Rains Help Ease Crop Worries in U.S. Corn Belt


This is the VOA Special English Agriculture Report.

America's leading food crop is corn. Most of that corn comes from the middle of the country. Recently, farmers in the Corn Belt states of the Midwest have been concerned about the weather. They have been worried that dry conditions and unusually high temperatures could mean a smaller crop this year.

Rains and cooler weather last week improved conditions in many fields and helped ease concerns, at least for now.

The thought of a hot, dry summer may be enough to worry any farmer. But July is an extremely important month for maize pollination. Corn kernels may not develop if the soil gets too dry or the sun too hot.

Drought conditions are the leading threat each year to farmers in the United States.

The area of the country known as the Corn Belt includes Iowa, Illinois, Nebraska, Minnesota, Indiana and Wisconsin. Other states are South Dakota, Michigan, Missouri, Kansas and Kentucky.

The Agriculture Department's Economic Research Service says producers have planted thirty-two million hectares of corn this year. That is a little less than last year, but more than they had expected in March.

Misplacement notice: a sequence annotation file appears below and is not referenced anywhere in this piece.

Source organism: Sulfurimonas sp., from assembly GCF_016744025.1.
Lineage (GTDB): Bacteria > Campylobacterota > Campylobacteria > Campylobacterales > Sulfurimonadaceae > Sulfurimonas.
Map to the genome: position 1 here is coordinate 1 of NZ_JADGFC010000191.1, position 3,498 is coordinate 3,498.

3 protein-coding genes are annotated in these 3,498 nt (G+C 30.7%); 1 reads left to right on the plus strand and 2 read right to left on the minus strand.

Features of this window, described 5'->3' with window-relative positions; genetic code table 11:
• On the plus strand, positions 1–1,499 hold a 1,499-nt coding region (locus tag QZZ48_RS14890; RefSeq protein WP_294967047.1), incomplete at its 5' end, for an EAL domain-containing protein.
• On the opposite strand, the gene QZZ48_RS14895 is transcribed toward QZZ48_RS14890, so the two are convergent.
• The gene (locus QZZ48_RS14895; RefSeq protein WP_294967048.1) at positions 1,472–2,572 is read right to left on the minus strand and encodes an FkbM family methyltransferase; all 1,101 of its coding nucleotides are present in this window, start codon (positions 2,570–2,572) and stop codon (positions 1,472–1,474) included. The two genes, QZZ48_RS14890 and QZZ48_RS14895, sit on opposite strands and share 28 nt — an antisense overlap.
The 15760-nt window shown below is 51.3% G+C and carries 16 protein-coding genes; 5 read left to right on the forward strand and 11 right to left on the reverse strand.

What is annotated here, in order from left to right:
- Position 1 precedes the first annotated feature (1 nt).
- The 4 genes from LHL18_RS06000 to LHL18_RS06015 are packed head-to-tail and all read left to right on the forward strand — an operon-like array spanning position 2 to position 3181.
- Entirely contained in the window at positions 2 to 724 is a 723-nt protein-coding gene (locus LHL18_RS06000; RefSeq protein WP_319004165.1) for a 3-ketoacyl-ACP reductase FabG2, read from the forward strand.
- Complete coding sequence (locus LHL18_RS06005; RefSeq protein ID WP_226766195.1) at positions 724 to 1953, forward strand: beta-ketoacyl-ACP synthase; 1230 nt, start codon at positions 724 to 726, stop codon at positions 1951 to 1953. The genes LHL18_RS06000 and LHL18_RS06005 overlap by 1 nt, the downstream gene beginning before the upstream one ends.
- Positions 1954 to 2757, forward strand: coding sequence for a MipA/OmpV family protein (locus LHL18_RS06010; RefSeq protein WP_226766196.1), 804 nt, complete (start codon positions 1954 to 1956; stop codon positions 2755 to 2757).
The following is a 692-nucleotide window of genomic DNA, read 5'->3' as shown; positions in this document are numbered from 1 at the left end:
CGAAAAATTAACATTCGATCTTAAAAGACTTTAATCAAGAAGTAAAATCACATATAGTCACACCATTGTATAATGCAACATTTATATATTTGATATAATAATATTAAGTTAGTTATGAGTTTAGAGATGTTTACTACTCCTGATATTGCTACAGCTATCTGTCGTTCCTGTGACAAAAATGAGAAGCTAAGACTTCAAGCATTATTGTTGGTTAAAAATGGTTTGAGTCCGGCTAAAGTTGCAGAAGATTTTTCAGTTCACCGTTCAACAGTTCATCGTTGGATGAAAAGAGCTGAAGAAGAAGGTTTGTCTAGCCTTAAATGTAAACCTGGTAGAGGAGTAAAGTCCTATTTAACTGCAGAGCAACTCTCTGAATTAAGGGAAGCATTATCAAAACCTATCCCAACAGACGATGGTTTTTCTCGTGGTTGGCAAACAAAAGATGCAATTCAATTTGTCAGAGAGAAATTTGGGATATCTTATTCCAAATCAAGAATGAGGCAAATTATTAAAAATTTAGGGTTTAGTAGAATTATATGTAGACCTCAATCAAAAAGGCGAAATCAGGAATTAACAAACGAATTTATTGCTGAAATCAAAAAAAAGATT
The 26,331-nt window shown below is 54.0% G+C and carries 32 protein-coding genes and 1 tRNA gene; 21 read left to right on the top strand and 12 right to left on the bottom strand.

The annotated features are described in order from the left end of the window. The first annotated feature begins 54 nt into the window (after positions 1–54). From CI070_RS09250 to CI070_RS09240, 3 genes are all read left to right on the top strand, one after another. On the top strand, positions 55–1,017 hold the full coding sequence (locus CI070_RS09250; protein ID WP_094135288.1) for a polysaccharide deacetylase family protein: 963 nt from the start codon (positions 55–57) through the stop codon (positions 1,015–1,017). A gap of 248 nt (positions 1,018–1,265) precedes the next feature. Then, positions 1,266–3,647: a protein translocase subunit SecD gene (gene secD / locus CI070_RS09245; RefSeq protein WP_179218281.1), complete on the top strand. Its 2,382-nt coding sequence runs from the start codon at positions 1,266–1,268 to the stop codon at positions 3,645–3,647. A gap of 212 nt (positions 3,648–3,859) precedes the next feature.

As of July tenth, sixty-three percent of the corn crop was rated good to excellent. That number was up from fifty-eight percent last year. But it was down from sixty-eight percent the week before.

In the past few weeks, corn futures reached their highest prices in two years on the Chicago Board of Trade. On July twelfth, a bushel of corn for shipment in December cost about two dollars and eighty-five cents.

The rains last week brought corn prices down from their recent highs. Now the question is how far those prices will drop.

Demand for corn is growing, not just to feed cattle and people but also to feed engines. Ethanol from corn is becoming more popular as a plant-based fuel because of high oil prices.

Corn is used in thousands of products. Last year, American farmers produced more than eleven thousand million bushels of corn.

Farmers reported planting fifty-two percent of their corn last year from genetically engineered seed. The Economic Research Service says reports this year put the number at just over sixty percent.

And that's the VOA Special English Agriculture Report, written by Brianna Blake. Transcripts and archives of our reports are at WWW.51VOA.COM. To send us e-mail, write to special@voanews.com. I'm Doug Johnson.